The acrimonious debate over the Airline Reporting Corporation's fee hikes raises interesting questions about the past and future of ARC and travel agents' relationship to the airline industry. Of great interest will be the conclusions reached by ASTA's ongoing Task Force to study alternatives to ARC.
What if there were no ARC? Would the airlines or travel agents have to reinvent ARC? The truth is that ARC is well managed and plays a vital role in providing a neutral ticketing system. It's convenient and cost efficient. It's also tough to imagine each travel agency dealing one on one with the 170 airlines that now belong to ARC. The costs would be staggering, as would the endless disputes over debits and credits.
Additionally, a separate reporting and remitting process would have to be developed. Agency locations now using ARC's Travel Agent Service Fee Program and alternative merchant agreements would have to find an alternative. Would agents have to deal with multiple credit card companies? Plus ARC provides many optional services that travel agents use. This includes accreditation, fraud alerts, and tremendous storage and data retrieval resources. Much depends on the agency needs and volume of airline transactions.
But ARC's management is skillfully applying and has invested wisely in the technology needed to make the system work. Note the painless shift to ticketless systems. And we bet that eight out of 10 agents could not name more than five of ARC's dozen or more existing service capabilities. Too many agents continue to blame ARC for the 1995 airline commission cuts. Today, an estimated 55% of airline ticketing is done by agents and settled through ARC.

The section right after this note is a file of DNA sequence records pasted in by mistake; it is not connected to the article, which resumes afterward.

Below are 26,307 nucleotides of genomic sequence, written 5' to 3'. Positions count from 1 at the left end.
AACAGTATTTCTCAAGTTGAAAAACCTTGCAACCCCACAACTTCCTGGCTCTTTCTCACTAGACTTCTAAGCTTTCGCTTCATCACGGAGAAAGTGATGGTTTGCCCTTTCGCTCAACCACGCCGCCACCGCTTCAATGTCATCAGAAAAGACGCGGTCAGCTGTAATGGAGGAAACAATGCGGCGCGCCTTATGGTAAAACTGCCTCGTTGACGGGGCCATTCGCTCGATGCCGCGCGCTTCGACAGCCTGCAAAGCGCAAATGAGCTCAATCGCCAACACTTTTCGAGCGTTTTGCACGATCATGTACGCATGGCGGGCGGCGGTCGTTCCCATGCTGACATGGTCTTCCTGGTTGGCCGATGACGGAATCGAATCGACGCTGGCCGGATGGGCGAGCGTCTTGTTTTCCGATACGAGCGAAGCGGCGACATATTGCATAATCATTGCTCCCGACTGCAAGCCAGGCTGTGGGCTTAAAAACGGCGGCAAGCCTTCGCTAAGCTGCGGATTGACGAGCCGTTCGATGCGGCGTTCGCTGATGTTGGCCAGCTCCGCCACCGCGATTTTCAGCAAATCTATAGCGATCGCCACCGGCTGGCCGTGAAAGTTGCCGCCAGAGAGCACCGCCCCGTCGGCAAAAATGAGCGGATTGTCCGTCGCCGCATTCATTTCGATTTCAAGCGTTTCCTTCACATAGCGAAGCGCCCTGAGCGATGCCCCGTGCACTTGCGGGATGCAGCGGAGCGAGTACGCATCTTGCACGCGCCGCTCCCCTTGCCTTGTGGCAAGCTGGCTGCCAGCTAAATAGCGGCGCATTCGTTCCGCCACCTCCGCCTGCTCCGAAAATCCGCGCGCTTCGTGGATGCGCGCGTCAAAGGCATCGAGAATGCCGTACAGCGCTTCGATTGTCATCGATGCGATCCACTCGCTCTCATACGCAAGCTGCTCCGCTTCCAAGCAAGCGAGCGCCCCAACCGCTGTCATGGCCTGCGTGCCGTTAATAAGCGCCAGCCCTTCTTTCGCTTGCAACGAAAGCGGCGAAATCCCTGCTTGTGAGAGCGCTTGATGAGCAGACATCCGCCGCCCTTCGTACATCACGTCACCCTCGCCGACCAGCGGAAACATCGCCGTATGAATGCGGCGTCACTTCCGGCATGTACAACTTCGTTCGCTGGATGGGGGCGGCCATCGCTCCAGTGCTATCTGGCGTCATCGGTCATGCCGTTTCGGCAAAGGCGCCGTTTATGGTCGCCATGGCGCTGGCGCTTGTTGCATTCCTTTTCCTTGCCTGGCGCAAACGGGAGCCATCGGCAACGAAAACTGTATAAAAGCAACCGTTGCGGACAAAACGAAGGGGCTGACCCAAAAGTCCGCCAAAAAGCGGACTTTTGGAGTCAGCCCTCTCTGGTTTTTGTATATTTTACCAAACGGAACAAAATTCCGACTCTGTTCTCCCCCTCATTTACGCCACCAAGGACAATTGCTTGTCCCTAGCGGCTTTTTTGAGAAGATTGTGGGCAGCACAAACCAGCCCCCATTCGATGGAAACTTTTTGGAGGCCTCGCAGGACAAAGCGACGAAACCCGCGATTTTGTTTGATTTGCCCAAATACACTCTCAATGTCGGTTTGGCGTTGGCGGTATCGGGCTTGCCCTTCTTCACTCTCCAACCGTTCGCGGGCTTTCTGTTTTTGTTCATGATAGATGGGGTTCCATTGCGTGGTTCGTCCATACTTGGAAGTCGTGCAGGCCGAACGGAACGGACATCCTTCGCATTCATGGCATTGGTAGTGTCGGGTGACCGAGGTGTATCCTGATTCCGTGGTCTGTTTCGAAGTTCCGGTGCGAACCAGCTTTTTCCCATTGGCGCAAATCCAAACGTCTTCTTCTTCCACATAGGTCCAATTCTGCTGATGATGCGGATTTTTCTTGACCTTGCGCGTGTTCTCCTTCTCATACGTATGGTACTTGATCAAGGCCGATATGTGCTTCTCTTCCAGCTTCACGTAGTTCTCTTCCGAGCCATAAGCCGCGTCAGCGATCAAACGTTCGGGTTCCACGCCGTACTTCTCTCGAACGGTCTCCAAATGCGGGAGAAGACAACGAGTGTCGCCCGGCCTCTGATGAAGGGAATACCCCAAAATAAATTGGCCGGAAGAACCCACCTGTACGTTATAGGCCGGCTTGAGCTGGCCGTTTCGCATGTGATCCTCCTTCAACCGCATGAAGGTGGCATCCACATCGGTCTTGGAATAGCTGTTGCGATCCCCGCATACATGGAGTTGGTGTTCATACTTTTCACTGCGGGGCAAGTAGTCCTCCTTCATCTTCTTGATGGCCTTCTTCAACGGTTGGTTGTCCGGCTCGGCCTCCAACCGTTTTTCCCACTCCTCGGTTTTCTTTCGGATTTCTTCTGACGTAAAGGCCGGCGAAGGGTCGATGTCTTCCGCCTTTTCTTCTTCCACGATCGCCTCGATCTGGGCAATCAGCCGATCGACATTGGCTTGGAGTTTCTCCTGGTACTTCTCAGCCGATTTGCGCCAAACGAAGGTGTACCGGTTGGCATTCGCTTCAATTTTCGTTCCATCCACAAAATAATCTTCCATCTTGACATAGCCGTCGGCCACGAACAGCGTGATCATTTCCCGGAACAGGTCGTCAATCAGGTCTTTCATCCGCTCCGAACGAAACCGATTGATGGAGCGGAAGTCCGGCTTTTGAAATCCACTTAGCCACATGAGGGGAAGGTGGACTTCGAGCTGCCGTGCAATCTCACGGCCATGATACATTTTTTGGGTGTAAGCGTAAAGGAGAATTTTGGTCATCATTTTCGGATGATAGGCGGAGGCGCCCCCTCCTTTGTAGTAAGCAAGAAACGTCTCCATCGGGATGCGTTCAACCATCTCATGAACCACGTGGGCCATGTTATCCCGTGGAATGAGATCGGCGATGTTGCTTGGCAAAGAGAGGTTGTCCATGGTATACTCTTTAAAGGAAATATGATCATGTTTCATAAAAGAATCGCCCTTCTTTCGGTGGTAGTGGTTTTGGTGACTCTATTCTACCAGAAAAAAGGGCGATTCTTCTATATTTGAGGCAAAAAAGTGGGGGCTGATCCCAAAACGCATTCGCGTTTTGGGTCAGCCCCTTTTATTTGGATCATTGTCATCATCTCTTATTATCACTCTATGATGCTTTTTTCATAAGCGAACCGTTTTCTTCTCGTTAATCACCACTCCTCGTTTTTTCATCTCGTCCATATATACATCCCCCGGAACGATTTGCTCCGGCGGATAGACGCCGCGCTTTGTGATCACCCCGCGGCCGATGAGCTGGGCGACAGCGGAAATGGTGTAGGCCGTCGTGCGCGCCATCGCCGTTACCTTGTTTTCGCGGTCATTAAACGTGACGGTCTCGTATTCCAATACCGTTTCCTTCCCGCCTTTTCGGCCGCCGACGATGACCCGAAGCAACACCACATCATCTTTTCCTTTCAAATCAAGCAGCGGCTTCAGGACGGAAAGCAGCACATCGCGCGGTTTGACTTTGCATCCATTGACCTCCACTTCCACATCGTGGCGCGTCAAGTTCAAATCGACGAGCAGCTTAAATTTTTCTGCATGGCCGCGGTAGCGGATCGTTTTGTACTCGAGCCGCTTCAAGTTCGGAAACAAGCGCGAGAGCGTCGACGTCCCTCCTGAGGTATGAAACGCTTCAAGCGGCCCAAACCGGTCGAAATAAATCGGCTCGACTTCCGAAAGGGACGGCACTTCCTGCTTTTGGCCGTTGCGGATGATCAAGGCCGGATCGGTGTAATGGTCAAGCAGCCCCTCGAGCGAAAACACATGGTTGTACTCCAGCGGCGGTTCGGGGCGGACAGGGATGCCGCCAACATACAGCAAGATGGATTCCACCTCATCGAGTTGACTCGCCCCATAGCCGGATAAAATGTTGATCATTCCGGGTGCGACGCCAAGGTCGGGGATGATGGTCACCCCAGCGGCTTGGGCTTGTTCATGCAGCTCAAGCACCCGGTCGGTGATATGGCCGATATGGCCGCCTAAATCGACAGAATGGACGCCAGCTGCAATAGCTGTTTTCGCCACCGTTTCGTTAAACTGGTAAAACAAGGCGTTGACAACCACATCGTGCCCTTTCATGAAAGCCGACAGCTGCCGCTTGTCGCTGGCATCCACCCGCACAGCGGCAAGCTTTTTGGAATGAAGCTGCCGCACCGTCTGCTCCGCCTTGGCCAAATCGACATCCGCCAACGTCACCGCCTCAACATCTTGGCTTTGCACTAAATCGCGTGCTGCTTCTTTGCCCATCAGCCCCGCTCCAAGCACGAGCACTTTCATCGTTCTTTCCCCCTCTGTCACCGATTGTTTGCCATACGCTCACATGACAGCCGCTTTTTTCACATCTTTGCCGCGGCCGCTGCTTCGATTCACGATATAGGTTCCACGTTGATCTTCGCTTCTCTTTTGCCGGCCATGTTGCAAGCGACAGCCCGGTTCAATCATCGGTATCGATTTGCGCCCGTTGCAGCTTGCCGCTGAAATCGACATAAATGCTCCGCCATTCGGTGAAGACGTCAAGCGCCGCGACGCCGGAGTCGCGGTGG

Do travel agents need ARC? Yes. So do the airlines. What should travel agents pay for ARC services? That is debatable depending on the needs of the individual agency and its volume. One wit close to ARC said the cost to agents is less than half the price of a Grande Latte at Starbucks. Could the airlines do it cheaper with direct online sales? Could ARC end up arguing that agents provide value?
A real-time question if ARC has the resources to sustain a high level of investment in technology, staff and systems to keep airlines and agents ahead of the curve. What's a fair increase in fees? We don't have an answer. But the bottom-line is clear: can carriers and agents deliver quality service to the traveling public at a reasonable cost...including transaction costs?
With or without commissions, travel agents will continue to sell a high volume of domestic and international airline tickets and that means year over year, a higher volume of transactions. Will ARC's efficiencies and economies of scale be even more important to agents in the future?
Both ARC and ASTA have strong, skilled managements and leadership and constituencies that offer tough, well argued viewpoints. It will be a test of both ASTA and ARC to find a common ground that has integrity. One starting point might be greater transparency from ARC on costs and generating more data useful to agents - including service fees data.(GD)